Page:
How to patch a silkscreen in screen printing. This video the solution of silk screen scratches.
There are several habits to create a stencil for screen-printing. An early way was to make it by hand in the desired shape, either by cutting the design from a non-porous fabric and attaching it to the bottom of the silkscreen, or by painting a negative image in a straight line on the silkscreen with a filler material which became impermeable when it dried. For a more painterly technique, the artist would choose to paint the image with drawing fluid, wait for the image to dry, and then coat the entire silkscreen with screen filler. After the filler had dried, water was used to spray out the screen, and only the areas that were painted by the drawing fluid would wash absent, leaving a stencil around it. This process enabled the artist to incorporate their hand into the process, to stay true to their drawing.
A technique that has increased in popularity over the past 70 years is the photo emulsion technique:
1. The unique image is created on a transparent overlay such as acetate or tracing paper. The image might be drawn or painted directly on the overlay, photocopied, or printed with an inkjet or laser printer, as extended as the areas to be inked are opaque. A black-and-white positive might also be used (projected on to the silkscreen). However, unlike traditional plate making, these screens are normally exposed by using film positives.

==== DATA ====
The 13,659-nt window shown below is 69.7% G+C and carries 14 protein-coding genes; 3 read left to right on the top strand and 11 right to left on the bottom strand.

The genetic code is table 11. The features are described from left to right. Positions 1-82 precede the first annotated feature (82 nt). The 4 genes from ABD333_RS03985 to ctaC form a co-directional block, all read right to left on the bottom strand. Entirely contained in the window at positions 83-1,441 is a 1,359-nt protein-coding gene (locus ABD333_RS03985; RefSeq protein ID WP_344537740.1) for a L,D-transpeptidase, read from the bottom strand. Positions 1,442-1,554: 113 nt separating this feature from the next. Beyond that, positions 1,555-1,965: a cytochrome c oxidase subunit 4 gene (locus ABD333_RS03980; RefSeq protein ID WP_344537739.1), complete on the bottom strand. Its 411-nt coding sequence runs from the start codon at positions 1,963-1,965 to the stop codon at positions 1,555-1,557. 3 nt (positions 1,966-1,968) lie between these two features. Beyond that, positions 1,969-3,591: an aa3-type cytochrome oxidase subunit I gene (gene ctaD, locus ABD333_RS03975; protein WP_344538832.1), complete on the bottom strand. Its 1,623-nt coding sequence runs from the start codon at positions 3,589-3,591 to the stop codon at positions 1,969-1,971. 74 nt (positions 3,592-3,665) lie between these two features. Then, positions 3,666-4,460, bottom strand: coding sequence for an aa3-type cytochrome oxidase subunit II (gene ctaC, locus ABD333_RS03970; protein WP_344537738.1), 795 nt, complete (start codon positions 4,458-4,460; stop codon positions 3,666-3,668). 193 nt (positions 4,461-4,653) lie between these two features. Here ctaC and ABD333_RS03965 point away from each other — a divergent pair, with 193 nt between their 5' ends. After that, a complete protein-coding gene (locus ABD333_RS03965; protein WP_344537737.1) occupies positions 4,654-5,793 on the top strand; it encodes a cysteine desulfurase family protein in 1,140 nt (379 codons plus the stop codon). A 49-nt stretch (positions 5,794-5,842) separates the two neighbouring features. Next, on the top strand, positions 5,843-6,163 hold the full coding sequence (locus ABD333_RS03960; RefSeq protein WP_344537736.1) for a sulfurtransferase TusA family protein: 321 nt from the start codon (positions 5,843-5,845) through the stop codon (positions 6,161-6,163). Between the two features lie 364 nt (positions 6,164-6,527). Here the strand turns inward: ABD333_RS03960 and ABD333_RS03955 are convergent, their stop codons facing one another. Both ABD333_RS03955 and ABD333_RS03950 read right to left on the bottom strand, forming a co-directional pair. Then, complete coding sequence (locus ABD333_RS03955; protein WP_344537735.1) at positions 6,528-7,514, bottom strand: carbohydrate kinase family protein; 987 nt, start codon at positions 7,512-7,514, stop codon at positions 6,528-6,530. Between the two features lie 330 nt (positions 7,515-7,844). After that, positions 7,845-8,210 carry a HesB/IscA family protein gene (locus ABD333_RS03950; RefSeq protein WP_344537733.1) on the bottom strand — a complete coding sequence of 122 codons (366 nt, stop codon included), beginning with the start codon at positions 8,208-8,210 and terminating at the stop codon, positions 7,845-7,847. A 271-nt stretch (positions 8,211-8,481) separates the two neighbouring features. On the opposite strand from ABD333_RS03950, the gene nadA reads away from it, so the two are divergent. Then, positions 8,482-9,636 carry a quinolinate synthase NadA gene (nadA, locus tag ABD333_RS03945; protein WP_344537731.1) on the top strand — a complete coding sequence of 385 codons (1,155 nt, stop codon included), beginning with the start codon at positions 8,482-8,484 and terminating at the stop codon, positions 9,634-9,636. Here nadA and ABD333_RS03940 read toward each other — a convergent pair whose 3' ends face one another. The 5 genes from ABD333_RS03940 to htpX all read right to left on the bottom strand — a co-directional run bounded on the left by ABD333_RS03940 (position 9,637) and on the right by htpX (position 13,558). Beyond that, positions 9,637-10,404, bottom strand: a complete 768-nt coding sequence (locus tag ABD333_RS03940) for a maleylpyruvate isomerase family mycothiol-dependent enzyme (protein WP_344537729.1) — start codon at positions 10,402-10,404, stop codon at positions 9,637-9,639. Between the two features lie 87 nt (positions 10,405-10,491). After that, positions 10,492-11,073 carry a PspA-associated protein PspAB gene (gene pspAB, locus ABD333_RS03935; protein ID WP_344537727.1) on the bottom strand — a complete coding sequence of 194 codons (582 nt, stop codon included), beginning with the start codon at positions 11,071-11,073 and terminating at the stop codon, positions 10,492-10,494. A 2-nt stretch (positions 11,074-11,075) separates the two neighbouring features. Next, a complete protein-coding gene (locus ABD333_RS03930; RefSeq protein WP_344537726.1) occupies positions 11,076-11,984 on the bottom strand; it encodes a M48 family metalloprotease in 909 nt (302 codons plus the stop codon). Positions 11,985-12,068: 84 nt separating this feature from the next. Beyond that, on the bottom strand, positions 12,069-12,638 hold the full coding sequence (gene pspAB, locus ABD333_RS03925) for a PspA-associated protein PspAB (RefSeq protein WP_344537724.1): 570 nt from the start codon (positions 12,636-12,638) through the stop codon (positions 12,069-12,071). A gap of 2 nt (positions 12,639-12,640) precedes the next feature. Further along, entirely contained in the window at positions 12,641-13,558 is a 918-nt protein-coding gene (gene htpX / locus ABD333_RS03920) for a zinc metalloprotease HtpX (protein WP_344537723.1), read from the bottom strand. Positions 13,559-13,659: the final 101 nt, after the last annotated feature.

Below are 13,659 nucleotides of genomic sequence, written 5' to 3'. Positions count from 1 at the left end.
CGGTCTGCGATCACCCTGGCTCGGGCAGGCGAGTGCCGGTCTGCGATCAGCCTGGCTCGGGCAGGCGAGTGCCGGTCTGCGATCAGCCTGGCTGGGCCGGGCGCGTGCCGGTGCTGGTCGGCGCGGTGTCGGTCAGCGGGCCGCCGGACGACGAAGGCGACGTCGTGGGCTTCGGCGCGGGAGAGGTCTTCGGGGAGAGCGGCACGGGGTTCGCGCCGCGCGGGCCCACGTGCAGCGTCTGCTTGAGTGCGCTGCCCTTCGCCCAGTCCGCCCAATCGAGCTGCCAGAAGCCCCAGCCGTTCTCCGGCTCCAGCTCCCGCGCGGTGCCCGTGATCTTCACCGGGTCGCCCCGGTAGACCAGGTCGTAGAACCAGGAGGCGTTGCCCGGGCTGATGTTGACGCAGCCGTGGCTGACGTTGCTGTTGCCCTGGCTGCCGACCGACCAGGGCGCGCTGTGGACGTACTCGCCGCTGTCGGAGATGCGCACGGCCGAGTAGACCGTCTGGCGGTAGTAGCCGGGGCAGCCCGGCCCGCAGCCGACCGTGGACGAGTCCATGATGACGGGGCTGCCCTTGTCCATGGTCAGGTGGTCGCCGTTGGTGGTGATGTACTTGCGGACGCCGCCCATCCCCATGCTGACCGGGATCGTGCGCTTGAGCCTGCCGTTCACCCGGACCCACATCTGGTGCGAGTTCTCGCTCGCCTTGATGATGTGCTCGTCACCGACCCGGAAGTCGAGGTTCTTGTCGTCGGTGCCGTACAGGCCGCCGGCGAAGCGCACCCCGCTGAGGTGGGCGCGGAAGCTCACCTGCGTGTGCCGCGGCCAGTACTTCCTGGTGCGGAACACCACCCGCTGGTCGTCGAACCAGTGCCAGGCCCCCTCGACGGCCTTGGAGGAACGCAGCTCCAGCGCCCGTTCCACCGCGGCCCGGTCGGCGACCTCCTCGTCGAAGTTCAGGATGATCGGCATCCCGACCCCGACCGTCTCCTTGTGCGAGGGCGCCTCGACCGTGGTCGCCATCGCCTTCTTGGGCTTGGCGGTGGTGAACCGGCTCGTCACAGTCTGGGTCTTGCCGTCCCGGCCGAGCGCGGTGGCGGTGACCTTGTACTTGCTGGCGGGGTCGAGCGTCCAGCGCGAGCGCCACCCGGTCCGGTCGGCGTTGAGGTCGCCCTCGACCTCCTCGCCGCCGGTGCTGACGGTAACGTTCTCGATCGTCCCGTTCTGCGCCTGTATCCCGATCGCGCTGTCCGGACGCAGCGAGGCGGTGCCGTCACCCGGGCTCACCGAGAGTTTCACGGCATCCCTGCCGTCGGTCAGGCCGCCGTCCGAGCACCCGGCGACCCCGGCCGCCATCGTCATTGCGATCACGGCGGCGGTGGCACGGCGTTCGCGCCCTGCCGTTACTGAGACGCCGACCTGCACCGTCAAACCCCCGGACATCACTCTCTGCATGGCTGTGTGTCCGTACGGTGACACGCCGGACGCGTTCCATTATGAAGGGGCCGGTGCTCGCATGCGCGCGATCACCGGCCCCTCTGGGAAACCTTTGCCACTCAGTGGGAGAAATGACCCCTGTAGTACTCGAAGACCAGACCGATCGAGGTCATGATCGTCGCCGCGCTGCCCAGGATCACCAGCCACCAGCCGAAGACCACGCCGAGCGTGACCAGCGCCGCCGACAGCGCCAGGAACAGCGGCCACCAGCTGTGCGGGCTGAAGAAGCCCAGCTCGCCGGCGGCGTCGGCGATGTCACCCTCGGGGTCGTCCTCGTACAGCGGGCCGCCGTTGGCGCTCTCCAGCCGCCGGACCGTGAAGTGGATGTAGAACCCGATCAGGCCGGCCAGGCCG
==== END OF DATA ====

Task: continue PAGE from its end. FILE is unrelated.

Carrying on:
2. A silkscreen must then be selected. There are several different mesh counts that can be used depending on the detail of the design being printed. Once a silkscreen is selected, the screen must be coated with emulsion and let to dry in the dark. Once dry, the screen is ready to be burned/exposed.
3. The overlay is placed over the emulsion-coated screen, and then exposed with a light source containing ultraviolet light in the 350-420 nanometer spectrums. The UV light passes through the clear areas and creates a polymerization (hardening) of the emulsion.
4. The screen is washed off thoroughly. The areas of emulsion that were not exposed to light dissolve and wash away, leaving a negative stencil of the image on the mesh.
[pro-player width=’600′ height=’390′ type=’video’]http://www.youtube.com/watch?v=lLowD7Wr4O0